Ontario is expanding the spring bear hunting pilot to gather further information to assess concerns voiced by northern communities about human-bear conflicts, and to support economic growth and tourism in the north.
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The spring bear hunt pilot expansion will include:
- Extending the pilot by an additional five years, through 2020
- All 88 wildlife management units that currently have a fall bear hunt
- Non-resident hunters.
Under the expanded pilot, it will still be illegal to hunt bear cubs and females with cubs. Anyone convicted of this offence could face a fine of up to $25,000 and up to one year imprisonment. In most cases, each licensed hunter will only be allowed to hunt one bear in each calendar year.
” While science shows one of the biggest influences on the number of human-bear encounters is the availability of natural food sources, we also understand that bear-related public concerns are very real for people living in northern and central Ontario and we are committed to assisting those communities to deal with this problem.”
– Bill Mauro, Minister of Natural Resources and Forestry
Baiting of bears during all bear hunting seasons will be regulated to help address public safety concerns, including:
- Bait must not be placed within 500 metres of a residence unless written permission is obtained from the residence’s owner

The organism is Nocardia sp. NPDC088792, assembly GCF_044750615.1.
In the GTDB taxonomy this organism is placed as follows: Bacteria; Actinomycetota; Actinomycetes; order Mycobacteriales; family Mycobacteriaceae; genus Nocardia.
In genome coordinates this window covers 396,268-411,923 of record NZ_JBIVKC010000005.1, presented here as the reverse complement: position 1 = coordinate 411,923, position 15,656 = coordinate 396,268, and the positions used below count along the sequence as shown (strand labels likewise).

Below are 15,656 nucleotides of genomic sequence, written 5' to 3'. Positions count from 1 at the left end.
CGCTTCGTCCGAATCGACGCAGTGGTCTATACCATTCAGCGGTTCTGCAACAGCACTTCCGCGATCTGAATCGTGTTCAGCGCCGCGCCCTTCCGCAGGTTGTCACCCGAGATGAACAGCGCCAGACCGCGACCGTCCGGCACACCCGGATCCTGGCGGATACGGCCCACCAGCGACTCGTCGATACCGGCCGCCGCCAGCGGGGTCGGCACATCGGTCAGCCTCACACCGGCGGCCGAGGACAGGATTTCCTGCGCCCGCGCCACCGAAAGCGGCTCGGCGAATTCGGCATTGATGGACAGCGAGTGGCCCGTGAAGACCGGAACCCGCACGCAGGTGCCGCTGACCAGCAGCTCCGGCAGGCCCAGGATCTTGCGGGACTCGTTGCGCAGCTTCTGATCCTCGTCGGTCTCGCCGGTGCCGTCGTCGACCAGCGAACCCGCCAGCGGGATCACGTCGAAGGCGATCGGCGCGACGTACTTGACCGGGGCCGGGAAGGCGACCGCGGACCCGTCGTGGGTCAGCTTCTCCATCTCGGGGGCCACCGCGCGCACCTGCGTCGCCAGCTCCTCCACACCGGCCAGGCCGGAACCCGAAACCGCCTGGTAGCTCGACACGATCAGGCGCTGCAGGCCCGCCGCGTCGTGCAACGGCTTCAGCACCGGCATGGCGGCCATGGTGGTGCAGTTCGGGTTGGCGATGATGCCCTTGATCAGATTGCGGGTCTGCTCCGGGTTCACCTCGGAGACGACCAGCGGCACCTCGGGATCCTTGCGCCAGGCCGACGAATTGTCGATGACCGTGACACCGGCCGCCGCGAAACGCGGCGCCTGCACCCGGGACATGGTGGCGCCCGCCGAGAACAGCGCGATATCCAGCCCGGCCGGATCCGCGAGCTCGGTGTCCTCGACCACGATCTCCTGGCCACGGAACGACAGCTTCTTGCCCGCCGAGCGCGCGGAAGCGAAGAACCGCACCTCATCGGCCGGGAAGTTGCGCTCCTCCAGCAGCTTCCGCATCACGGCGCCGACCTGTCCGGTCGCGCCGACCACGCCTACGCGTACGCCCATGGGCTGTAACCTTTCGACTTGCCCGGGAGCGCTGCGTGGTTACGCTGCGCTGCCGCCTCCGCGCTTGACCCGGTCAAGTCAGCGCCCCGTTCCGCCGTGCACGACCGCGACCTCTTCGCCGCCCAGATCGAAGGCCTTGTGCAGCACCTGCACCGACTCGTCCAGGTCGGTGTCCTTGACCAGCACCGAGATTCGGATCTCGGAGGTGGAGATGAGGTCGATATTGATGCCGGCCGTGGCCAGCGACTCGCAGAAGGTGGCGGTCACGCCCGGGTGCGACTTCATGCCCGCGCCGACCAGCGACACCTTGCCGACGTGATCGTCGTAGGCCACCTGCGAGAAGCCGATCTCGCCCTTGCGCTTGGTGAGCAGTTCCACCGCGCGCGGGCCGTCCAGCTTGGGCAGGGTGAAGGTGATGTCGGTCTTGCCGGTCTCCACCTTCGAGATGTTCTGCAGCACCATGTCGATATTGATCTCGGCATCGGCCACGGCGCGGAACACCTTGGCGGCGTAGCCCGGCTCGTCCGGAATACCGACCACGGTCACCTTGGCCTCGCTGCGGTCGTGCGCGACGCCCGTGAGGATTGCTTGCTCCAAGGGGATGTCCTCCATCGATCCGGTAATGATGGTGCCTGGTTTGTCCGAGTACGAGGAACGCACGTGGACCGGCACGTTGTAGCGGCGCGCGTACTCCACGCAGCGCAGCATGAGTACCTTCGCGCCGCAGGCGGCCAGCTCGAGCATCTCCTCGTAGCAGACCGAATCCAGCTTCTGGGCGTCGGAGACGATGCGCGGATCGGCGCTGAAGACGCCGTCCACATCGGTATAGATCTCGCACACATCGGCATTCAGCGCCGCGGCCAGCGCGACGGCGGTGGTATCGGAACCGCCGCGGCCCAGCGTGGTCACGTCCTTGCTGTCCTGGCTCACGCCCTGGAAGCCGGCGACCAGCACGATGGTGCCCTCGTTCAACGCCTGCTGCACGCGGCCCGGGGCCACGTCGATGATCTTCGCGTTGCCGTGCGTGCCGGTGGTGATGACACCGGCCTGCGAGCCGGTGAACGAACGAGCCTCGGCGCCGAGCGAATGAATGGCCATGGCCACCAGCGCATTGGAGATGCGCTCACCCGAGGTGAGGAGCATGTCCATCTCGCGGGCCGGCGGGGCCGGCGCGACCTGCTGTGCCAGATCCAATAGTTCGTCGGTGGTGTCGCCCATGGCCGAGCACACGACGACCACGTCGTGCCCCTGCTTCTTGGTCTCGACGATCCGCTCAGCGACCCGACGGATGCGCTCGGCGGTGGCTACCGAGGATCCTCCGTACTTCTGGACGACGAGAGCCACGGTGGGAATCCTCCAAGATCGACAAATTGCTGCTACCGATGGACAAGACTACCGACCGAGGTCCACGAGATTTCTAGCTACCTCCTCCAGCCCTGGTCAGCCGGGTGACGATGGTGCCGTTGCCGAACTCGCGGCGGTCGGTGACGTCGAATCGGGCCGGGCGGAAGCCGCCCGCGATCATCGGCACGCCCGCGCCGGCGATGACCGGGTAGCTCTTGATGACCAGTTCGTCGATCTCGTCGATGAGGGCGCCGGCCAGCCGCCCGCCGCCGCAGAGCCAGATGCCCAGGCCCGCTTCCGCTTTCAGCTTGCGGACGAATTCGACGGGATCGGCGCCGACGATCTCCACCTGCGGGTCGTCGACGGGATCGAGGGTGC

- Bait must not be placed within 500 metres of a public building
- Bait must not be placed within 200 metres of a right of way for public vehicle traffic or a marked public recreational trail.
- Ontario is home to a healthy and sustainable black bear population with up to 105,000 black bears living in the province.
- The spring bear hunt pilot will take place from May 1 through June 15, starting in 2016 and ending in 2020.
- Currently across Canada, each province and territory with black bears has a spring and fall bear hunt except Nova Scotia, which only has a fall hunt.
- For 2014 and 2015, Ontario held a two-year bear management pilot program in eight wildlife management units, all of which reported high levels of human-bear conflict. The hunt was open to Ontario residents from May 1 to June 15. Communities in and around these units include Timmins, Thunder Bay, Sudbury, Sault Ste. Marie and North Bay.